Sydenham, Charles Edward Poulett Thomson, first Baron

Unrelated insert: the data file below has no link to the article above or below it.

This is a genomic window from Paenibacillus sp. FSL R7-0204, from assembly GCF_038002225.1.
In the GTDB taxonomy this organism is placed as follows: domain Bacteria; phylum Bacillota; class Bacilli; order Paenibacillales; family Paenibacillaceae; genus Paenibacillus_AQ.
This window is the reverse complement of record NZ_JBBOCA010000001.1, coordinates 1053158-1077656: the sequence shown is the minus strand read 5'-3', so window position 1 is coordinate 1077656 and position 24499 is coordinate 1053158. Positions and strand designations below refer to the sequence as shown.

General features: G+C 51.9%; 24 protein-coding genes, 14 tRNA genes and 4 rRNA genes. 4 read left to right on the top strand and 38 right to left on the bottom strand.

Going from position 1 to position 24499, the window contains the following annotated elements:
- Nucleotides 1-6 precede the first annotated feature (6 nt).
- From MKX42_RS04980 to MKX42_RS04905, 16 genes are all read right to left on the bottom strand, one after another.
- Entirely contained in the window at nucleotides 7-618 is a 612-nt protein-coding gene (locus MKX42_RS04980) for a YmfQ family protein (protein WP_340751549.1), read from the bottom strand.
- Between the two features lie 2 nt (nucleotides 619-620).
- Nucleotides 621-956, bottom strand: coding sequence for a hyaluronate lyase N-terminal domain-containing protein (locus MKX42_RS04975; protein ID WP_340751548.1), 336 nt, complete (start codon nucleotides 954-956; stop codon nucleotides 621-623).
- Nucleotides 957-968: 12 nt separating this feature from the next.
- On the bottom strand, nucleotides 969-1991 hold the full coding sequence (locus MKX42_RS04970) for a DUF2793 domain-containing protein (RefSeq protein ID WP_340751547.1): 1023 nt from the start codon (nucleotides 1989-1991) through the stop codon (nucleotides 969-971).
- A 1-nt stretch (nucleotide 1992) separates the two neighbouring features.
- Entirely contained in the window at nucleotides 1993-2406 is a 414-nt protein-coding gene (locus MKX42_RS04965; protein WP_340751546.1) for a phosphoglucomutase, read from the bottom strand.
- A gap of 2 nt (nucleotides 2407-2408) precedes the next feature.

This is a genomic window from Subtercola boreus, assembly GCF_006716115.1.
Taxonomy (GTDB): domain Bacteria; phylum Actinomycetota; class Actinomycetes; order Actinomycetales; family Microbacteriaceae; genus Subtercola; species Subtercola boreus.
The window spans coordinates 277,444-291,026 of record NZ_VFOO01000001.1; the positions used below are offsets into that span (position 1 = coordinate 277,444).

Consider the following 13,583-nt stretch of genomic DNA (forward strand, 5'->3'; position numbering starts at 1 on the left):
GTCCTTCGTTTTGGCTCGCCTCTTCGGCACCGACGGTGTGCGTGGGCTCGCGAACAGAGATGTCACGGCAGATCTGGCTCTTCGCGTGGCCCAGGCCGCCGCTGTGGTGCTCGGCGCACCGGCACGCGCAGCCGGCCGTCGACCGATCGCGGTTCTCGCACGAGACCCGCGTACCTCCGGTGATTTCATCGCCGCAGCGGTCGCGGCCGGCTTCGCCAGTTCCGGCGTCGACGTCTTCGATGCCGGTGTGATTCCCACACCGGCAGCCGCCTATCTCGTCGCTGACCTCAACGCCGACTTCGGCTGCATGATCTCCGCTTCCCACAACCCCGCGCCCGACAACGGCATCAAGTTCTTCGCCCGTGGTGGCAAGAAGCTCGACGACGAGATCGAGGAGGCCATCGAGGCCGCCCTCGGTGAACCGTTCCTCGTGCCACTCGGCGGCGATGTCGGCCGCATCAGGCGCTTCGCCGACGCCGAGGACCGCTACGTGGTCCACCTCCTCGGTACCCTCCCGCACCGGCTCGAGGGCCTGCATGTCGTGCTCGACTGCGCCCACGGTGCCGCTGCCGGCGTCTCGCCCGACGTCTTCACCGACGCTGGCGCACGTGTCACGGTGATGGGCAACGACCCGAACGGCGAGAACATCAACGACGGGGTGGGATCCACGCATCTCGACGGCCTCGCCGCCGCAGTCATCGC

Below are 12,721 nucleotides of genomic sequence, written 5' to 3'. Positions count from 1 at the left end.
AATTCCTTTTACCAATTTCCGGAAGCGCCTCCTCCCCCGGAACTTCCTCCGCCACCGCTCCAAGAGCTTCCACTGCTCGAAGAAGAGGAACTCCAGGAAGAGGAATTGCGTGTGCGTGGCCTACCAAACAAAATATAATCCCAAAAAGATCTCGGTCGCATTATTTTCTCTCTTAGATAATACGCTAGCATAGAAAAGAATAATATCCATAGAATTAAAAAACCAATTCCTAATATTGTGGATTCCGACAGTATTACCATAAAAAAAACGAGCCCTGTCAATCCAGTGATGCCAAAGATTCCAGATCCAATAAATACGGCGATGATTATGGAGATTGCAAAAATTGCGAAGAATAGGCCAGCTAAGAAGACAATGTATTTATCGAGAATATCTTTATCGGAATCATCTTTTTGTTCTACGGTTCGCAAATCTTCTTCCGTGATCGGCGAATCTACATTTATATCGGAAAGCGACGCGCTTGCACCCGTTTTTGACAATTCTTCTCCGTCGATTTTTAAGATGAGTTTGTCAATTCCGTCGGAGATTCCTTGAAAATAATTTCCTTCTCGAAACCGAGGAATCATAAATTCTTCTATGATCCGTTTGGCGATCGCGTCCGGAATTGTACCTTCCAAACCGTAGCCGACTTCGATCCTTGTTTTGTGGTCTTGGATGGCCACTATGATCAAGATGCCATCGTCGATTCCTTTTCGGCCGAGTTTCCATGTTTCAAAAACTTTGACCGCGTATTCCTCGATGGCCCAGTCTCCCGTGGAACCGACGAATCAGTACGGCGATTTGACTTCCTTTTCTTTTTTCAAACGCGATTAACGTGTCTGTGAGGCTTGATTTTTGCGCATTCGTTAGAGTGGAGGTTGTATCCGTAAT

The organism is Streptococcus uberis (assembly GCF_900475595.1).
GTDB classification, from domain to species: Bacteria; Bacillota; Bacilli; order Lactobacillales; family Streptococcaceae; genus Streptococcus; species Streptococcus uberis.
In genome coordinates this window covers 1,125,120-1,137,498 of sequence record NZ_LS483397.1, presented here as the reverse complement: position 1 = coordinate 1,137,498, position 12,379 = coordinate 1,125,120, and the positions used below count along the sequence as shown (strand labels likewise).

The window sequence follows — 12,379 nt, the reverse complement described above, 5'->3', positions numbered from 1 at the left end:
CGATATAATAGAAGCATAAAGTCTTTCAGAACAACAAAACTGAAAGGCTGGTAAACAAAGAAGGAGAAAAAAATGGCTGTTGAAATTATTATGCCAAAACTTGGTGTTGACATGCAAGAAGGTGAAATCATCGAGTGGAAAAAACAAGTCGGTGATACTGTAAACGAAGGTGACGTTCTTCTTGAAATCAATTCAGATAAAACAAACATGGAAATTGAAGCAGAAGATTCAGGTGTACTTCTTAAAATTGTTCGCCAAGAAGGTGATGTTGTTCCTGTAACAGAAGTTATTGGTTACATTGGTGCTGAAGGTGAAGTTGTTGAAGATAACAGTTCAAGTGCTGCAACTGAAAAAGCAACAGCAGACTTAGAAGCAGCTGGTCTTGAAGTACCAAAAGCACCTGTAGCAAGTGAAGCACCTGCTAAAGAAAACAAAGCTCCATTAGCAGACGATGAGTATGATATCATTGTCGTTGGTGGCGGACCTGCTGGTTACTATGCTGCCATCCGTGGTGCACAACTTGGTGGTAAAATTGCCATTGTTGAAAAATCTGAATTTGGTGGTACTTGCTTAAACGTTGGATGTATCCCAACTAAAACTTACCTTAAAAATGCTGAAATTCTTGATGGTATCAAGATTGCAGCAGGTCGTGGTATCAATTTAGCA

Sydenham, Charles Edward Poulett Thomson, first Baron